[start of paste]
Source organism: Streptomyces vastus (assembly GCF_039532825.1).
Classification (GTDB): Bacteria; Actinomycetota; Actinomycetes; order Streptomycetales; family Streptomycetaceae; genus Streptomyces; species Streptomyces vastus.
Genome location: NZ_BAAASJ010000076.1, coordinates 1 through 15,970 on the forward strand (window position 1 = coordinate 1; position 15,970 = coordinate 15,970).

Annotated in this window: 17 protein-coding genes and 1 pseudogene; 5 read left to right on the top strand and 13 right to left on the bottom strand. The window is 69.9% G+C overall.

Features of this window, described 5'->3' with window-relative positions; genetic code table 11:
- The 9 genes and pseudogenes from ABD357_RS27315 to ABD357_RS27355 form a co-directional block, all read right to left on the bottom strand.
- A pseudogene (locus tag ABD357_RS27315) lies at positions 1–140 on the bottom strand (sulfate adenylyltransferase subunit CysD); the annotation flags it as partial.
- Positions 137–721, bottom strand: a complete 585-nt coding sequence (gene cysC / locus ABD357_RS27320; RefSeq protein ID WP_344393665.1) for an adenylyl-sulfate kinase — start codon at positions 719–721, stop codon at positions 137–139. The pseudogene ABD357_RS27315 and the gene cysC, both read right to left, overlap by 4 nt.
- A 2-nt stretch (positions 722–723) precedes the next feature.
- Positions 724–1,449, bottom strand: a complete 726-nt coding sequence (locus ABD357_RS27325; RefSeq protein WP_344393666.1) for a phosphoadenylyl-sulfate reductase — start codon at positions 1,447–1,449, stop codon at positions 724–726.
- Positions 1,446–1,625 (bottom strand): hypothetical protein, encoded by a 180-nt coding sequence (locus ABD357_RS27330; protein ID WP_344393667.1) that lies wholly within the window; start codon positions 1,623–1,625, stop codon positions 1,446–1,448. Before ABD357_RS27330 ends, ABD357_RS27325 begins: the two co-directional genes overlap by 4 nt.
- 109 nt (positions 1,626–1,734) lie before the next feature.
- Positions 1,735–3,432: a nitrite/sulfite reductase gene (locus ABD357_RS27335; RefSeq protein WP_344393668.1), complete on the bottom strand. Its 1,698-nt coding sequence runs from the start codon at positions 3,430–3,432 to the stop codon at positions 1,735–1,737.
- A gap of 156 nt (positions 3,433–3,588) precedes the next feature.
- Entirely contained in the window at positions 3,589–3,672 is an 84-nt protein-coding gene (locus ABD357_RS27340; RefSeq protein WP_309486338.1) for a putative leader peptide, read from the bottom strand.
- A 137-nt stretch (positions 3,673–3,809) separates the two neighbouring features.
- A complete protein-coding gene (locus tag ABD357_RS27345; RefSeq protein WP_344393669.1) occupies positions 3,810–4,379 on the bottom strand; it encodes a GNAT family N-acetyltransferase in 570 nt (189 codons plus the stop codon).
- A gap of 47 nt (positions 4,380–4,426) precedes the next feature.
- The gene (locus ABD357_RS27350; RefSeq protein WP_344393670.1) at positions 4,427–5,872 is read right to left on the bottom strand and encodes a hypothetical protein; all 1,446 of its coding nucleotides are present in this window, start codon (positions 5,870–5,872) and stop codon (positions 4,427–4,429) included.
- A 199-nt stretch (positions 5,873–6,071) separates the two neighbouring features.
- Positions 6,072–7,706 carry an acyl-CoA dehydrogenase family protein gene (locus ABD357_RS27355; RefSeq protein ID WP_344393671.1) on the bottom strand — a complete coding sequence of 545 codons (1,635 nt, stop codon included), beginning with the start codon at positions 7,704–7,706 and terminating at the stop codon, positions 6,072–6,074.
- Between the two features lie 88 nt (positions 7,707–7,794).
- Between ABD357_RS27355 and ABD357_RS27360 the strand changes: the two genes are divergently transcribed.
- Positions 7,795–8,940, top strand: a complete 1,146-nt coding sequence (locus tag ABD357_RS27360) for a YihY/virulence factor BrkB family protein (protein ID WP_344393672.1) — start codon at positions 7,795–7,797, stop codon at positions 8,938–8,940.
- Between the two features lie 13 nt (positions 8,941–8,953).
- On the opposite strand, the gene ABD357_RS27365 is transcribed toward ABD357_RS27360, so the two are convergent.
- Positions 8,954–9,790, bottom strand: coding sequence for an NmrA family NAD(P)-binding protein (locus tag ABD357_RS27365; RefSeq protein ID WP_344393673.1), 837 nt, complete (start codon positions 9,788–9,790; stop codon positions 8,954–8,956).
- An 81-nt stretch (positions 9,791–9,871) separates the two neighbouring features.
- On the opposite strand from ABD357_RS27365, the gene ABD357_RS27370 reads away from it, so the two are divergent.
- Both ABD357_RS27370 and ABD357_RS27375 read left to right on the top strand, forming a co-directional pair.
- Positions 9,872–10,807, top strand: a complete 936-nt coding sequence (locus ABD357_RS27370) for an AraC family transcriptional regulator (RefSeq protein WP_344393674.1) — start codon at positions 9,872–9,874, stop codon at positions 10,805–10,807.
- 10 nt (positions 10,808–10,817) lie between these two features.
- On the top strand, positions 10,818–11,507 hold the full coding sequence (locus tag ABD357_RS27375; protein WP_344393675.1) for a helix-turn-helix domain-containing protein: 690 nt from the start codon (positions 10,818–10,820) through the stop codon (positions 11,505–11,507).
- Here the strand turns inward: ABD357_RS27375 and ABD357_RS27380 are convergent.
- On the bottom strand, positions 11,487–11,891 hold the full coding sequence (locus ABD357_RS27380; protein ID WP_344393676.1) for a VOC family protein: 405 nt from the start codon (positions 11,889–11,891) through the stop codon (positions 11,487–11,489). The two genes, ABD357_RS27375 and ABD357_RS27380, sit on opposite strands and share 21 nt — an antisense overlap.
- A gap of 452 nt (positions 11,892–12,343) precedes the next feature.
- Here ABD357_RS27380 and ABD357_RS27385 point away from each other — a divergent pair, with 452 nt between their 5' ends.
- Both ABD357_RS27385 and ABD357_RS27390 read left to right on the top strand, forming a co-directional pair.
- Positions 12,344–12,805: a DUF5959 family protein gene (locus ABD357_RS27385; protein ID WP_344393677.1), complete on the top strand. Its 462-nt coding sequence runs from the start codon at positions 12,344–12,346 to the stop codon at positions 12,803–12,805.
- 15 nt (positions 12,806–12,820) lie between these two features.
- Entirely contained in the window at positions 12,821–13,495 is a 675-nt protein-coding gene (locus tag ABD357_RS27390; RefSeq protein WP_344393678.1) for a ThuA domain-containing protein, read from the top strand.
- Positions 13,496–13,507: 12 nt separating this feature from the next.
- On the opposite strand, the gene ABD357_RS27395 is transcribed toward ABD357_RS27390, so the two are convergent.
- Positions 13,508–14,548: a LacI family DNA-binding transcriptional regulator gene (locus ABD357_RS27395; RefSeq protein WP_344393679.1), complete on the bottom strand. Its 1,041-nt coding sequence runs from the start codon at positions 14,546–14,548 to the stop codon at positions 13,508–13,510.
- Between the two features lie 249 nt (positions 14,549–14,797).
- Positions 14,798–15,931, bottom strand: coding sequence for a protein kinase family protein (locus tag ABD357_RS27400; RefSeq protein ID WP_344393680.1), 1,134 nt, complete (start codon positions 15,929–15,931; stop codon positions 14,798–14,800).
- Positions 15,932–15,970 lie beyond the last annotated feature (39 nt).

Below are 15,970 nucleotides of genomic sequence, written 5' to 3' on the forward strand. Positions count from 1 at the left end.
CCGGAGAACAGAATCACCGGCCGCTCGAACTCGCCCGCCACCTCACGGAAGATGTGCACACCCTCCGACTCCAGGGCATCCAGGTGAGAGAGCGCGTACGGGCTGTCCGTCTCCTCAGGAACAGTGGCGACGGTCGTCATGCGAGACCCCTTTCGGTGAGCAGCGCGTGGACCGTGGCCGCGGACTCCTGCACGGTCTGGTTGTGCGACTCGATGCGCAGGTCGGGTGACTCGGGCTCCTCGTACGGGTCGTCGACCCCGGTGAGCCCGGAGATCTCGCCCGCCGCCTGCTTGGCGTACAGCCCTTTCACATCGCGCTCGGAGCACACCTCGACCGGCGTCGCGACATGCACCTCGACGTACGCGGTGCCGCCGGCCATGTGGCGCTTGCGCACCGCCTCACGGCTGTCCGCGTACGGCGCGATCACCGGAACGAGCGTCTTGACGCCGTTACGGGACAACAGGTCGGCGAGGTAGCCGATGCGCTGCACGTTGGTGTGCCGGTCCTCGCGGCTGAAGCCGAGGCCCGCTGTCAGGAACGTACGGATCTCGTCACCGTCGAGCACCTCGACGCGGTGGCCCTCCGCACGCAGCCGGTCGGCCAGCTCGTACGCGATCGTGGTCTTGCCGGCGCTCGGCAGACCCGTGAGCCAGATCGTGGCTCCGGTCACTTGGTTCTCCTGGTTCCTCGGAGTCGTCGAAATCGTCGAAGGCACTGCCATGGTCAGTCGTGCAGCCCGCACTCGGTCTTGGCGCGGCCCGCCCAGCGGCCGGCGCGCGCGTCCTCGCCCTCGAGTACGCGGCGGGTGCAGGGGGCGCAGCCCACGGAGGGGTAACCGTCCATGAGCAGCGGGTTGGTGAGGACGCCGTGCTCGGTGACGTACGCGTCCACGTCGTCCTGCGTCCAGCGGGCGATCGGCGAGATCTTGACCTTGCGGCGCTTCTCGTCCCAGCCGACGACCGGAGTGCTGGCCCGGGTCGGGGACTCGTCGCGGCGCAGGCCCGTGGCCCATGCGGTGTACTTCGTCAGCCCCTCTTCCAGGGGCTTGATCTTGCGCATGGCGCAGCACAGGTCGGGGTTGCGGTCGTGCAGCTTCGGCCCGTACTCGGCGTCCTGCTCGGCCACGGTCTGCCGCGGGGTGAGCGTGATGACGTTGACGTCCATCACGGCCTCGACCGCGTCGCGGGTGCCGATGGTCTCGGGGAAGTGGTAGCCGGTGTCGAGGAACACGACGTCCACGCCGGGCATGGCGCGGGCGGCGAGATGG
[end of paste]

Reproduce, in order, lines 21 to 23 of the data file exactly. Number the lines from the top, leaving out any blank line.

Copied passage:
- Positions 6,072–7,706 carry an acyl-CoA dehydrogenase family protein gene (locus ABD357_RS27355; RefSeq protein ID WP_344393671.1) on the bottom strand — a complete coding sequence of 545 codons (1,635 nt, stop codon included), beginning with the start codon at positions 7,704–7,706 and terminating at the stop codon, positions 6,072–6,074.
- Between the two features lie 88 nt (positions 7,707–7,794).
- Between ABD357_RS27355 and ABD357_RS27360 the strand changes: the two genes are divergently transcribed.